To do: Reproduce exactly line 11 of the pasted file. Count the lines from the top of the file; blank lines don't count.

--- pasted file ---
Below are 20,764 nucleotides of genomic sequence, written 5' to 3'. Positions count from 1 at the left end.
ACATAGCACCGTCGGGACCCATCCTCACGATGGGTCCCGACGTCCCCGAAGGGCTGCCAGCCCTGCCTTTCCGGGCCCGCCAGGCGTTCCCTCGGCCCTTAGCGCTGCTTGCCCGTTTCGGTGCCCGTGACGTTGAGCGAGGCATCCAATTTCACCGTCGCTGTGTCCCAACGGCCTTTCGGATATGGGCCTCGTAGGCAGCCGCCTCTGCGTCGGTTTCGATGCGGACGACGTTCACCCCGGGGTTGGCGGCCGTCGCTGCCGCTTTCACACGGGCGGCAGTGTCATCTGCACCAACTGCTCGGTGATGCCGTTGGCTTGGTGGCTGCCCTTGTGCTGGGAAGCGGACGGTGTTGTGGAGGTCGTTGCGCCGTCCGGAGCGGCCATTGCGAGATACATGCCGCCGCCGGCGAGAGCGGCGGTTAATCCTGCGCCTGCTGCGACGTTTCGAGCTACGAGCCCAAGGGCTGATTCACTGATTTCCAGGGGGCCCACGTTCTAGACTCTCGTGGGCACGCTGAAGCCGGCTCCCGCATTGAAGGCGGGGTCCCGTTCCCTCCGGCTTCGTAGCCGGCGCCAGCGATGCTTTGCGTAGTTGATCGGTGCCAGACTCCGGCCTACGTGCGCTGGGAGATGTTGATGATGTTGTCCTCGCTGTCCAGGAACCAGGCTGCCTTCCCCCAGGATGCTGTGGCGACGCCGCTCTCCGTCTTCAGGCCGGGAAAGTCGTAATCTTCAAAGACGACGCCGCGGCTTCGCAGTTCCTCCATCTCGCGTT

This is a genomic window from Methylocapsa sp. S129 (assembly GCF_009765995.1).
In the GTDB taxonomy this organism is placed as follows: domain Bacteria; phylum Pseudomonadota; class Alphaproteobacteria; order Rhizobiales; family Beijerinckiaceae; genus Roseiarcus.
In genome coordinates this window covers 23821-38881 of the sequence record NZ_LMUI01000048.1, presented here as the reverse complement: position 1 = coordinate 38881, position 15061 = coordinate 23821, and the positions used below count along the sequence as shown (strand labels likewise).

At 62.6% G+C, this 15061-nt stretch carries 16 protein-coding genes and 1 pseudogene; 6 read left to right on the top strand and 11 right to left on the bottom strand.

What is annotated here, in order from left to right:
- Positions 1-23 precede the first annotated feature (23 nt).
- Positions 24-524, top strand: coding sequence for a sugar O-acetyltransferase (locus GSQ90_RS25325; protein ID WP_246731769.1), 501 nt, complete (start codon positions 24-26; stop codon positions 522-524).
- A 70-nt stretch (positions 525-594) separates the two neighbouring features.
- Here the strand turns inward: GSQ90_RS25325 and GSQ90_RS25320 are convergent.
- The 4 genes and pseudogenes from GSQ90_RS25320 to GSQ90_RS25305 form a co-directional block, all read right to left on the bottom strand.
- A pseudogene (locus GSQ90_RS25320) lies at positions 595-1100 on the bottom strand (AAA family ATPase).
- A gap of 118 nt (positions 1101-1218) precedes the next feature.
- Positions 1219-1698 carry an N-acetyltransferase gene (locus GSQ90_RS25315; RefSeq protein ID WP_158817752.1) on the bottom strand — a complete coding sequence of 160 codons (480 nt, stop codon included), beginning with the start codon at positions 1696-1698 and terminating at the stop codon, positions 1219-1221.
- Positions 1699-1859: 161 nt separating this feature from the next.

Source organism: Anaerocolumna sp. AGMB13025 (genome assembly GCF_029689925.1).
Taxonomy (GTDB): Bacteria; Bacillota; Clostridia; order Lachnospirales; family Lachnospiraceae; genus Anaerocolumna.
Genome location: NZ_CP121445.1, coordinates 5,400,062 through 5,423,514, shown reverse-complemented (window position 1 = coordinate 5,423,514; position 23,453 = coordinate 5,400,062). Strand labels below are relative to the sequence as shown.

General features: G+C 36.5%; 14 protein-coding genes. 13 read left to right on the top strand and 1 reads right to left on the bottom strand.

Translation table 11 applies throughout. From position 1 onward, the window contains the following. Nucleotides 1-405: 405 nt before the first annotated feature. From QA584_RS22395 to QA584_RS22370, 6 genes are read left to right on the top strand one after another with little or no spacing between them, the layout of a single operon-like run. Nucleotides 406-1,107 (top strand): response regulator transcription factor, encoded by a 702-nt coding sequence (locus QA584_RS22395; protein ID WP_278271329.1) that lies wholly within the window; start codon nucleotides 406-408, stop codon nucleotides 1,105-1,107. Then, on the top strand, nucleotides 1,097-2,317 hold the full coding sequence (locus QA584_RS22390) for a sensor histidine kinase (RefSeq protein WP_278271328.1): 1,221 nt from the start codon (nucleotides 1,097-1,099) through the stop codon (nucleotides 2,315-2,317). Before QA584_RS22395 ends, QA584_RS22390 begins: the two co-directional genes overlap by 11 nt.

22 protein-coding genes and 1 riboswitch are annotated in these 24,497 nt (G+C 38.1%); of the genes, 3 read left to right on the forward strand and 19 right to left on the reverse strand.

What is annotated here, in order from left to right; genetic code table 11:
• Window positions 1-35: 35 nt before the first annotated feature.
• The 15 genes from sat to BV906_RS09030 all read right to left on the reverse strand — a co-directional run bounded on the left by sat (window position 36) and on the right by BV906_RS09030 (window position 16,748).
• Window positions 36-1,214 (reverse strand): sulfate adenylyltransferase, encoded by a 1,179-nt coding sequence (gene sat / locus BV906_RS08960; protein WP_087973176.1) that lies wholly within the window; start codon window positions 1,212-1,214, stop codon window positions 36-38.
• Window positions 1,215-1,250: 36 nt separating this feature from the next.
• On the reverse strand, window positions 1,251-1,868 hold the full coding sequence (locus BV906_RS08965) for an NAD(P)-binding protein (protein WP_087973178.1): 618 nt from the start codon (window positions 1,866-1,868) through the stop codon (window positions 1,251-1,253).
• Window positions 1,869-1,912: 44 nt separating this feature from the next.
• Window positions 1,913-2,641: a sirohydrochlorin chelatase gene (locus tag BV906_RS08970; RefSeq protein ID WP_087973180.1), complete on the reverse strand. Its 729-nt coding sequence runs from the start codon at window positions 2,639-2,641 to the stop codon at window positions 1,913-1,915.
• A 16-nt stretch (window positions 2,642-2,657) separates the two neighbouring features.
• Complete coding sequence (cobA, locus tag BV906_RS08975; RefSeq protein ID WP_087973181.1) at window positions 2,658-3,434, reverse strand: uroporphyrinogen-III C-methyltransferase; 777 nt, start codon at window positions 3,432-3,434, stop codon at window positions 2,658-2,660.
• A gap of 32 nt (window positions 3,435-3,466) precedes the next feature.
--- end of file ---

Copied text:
- Here the strand turns inward: GSQ90_RS25325 and GSQ90_RS25320 are convergent.